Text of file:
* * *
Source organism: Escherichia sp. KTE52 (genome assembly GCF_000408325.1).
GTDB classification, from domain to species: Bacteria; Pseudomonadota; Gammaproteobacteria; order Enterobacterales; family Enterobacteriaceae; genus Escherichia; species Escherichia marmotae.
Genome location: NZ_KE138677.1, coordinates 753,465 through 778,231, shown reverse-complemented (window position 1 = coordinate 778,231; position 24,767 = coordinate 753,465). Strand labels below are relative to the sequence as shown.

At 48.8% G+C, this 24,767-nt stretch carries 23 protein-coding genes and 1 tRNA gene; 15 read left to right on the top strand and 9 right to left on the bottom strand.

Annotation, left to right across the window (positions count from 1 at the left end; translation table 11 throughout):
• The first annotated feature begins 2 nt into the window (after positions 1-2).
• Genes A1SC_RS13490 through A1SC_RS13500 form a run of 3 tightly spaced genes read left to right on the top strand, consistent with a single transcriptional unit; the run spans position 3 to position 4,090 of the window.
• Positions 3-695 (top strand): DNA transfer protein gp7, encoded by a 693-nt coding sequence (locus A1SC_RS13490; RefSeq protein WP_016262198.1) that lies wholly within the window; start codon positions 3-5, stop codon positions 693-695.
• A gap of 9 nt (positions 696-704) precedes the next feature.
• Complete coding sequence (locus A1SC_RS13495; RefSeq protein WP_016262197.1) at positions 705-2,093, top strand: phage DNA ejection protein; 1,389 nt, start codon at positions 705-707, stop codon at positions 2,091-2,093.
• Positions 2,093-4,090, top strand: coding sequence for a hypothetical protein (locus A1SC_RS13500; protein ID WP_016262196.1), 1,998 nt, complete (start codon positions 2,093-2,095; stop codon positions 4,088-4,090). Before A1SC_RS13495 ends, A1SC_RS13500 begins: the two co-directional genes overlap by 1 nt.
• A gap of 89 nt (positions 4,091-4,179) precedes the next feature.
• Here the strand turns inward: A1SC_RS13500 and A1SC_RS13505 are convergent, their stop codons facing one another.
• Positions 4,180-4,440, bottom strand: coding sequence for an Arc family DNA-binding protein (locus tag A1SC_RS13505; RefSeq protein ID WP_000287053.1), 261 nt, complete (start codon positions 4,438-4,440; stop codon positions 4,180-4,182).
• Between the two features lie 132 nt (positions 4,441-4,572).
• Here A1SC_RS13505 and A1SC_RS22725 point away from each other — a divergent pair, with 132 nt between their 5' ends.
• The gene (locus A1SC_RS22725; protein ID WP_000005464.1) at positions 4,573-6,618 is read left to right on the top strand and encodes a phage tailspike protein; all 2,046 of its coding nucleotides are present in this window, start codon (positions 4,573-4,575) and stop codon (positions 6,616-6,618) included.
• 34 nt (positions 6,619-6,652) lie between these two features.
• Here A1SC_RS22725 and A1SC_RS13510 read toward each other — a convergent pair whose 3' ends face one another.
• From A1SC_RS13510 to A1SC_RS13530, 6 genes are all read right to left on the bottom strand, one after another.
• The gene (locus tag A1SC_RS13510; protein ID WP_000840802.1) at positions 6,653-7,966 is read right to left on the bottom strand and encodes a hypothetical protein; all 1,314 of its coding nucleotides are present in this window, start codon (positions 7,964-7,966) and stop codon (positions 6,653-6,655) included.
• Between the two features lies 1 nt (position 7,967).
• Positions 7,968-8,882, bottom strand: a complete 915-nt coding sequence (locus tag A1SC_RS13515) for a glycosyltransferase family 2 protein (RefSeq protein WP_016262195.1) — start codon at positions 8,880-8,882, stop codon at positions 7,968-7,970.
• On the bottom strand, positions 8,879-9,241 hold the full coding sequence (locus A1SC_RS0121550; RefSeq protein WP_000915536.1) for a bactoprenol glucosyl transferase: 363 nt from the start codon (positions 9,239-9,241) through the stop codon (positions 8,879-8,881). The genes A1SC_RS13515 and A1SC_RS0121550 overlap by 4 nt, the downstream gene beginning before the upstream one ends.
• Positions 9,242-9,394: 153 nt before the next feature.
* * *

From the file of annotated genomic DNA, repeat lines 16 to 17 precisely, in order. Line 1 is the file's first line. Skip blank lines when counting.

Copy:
• Here A1SC_RS13505 and A1SC_RS22725 point away from each other — a divergent pair, with 132 nt between their 5' ends.
• The gene (locus A1SC_RS22725; protein ID WP_000005464.1) at positions 4,573-6,618 is read left to right on the top strand and encodes a phage tailspike protein; all 2,046 of its coding nucleotides are present in this window, start codon (positions 4,573-4,575) and stop codon (positions 6,616-6,618) included.